By Jamie Lee
Andrea Long Chu stated in her prolific experimental monograph “Females: A Concern” that “everyone is female — and everyone hates it.” I remember when I first read this, I was astonished that someone, especially a transgender woman, could make such a declarative statement about sex. I was curious and caught in an intellectual chokehold, because it spoke to some of the questions I had been asking myself for a long time regarding the history of this cultural phenomenon of cisgender man’s obsession with playing up [Black] women caricatures. I had been thinking long and hard about this, because I just knew there had to be some relationship between this performative enactment and the ways Black trans women are often told that we are “myths, don’t exist, or are downright men playing up in drag.”
The history of cisgender manhood is both a violent and fragile one to exist at the cruxes of life. Within it, participants must deny themselves any capacious form of desiring which must be a daunting task. I name desire here as the “wanting, longing, and craving for something” as well as “the abdication of power.” Men for so long have desired to be women that they’ve created a whole historical genre on stage, in film, and now in digital media to experiment with those longings. I was a teenager when I first began to make sense of this performative disdain toward Black women. I would see this played out time and time again whether I was watching Eddie Murphy, Martin Lawrence, or Tyler Perry playing up the figure of the rambunctious fat Black matriarchs or while scrolling down my Instagram timeline to see another white gay man personifying Black womanhood, dolled up in a full wig, long nails, and speaking in what they would consider “blackccent.” What perplexed me the most when pondering on these moments, was that this hatred for femaleness or womanhood showed up intimately in the lives of Black trans women. No matter if the news or media has fed us that we are in the golden age of trans representation, the material lives of Black trans women still remain insubstantial.
Transmysognoir has become the beacon for cisgender male profiteering. The cisgender logic functions as follows: I desire to embody you and perform who you are to the world, while I simultaneously dispel your existence. This is made possible because cisgender malehood will always be given room for reprieve. I get to name you as “unreal” and “illogical” while robbing you of your pedagogical blessings.
This same logic becomes the code that works against the life worlds of Black trans women. What might it mean to live within a matrix that weaponizes your life to sustain capitalist accumulation? And although this logic seems to play up the illusion that it is those individual men who choose to ignore these violent histories that make up Black trans women’s lives. It is the same function of individuation that transmysognoir utilizes to simultaneously mobilize, validate, and erase Black trans women as a commodity that brings life to a world ridden of gender autonomy and euphoria as an everyday fight for freedom. A world fraught with the ability to birth new ways of being in a body is also simultaneously caught up in Western logics of what it also means to be a human.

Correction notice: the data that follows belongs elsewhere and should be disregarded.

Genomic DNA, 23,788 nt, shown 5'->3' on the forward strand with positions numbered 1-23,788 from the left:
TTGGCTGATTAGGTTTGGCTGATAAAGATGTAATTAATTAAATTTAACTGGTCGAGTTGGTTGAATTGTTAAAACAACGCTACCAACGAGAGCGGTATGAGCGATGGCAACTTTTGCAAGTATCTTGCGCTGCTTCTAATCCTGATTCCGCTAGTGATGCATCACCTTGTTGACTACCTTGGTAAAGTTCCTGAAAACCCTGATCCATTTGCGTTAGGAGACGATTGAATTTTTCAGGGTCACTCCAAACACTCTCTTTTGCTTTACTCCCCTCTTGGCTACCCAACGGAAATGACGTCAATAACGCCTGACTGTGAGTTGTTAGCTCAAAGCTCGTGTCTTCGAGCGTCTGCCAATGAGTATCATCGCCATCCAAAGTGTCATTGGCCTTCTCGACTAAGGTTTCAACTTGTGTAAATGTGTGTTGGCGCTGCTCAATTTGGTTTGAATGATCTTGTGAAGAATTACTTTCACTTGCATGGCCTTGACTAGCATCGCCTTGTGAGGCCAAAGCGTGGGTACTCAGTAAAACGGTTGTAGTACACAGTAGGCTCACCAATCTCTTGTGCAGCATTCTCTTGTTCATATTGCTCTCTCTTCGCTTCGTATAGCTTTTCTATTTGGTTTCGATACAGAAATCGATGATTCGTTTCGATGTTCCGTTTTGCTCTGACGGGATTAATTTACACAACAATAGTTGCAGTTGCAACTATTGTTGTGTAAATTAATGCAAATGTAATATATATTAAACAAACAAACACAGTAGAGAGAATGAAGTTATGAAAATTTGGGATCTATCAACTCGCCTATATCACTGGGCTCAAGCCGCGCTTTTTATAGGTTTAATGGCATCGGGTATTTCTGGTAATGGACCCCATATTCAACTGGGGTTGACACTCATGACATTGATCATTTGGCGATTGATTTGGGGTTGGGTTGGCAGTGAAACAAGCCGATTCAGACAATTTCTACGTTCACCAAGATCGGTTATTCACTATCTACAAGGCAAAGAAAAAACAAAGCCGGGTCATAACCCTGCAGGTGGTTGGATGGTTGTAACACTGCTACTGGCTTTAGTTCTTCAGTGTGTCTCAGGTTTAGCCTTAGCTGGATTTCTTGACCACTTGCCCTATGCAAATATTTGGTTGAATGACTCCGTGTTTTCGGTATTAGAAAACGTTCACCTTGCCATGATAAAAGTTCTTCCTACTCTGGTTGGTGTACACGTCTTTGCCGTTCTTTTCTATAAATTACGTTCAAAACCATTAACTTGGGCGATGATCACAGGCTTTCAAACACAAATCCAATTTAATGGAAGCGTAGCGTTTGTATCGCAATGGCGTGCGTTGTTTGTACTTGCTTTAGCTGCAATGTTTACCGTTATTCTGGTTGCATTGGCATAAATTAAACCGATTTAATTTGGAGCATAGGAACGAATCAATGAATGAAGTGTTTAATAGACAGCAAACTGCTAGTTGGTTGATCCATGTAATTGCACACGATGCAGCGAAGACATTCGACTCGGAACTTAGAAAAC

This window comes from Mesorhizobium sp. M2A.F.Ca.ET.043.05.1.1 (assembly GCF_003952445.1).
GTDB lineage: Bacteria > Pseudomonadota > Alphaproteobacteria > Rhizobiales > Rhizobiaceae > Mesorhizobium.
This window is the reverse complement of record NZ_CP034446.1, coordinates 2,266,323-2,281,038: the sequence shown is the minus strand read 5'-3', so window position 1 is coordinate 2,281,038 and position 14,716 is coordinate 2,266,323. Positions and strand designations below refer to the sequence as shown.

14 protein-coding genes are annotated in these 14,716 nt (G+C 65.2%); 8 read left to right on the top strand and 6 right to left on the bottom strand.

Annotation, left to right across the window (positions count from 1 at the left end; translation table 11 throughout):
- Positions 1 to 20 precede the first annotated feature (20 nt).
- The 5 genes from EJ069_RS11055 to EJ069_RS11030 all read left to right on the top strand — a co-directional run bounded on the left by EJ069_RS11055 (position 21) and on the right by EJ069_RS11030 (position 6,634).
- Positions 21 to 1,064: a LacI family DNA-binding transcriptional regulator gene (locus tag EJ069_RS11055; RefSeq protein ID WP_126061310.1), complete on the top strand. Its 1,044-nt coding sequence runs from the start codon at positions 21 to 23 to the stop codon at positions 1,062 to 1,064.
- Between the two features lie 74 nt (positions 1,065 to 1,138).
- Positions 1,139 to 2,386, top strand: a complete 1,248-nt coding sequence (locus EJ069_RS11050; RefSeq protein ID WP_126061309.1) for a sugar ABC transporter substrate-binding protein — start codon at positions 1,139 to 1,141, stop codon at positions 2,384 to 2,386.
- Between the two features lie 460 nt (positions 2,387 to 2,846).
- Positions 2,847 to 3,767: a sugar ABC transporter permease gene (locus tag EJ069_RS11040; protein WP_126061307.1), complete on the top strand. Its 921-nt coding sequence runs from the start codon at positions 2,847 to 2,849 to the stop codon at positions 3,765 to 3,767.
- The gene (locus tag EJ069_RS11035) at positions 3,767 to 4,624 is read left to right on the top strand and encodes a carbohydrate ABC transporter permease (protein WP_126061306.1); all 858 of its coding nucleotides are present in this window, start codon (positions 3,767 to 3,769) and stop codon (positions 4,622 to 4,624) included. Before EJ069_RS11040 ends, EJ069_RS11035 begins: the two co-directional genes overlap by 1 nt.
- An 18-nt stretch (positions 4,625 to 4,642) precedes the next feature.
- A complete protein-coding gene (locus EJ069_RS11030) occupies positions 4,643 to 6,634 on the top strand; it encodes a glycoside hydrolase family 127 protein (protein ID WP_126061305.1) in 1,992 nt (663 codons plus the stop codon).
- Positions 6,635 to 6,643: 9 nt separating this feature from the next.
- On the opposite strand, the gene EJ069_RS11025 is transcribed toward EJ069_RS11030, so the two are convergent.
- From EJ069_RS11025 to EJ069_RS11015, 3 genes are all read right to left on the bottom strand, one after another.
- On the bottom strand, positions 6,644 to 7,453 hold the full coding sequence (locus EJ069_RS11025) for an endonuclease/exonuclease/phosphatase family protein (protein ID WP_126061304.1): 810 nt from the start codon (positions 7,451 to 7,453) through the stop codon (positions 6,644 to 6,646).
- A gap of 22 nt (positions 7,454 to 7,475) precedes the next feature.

Although I am not interested in making the argument in this article about “humanness,” which I find a boring concept, that often doesn’t ever include the bodies of women and girls like us. Instead, I am more intrigued by the everyday teachings of what Black trans existence grants the world. I end with this pivotal question: what might contemporary media as we know it, aka Instagram or TikTok look like without the Black trans life? I can answer that for you: It would cease to exist! What these re-enactments reveal to us in real time is that Black trans womanhood uncloaks what the desire to be and become can actualize. Furthermore, it further displays what Black trans womanhood gifts the world—with a power that is outside of capitalism’s urge to control women’s bodies and materiality. Black trans womanhood shows cisgender manhood what possibility looks and feels like. Desire teaches us things, and if it taught me anything as a Black trans woman, it is that cisgender audacity will always refuse to allow you to believe that your life is not a blueprint for surviving in this wild world. But honey believe me, Black trans womanhood is here and now.
About The Author: Jamie Lee is a Black Trans cultural worker and arts writer, as well joint Ph.D. student at The University of Chicago in the departments of English Literature and Theatre and Performance Studies. As a dreamer and world-maker, much of her writing is obsessed with the thinking/doing of Black literature and arts’ insistence to reckon and experiment with ruin as a way to think with and beyond colonial and planetary collapse. For this reason, gender, race, sexuality, and affect or feeling become important vectors and crossroads to attend to these matters of Black livingness. Outside of these intellectual activities, she enjoys a cunty little vogue session with her good ‘judies’ with a splash of kiki’ing to get through the tragedy of a transforming world.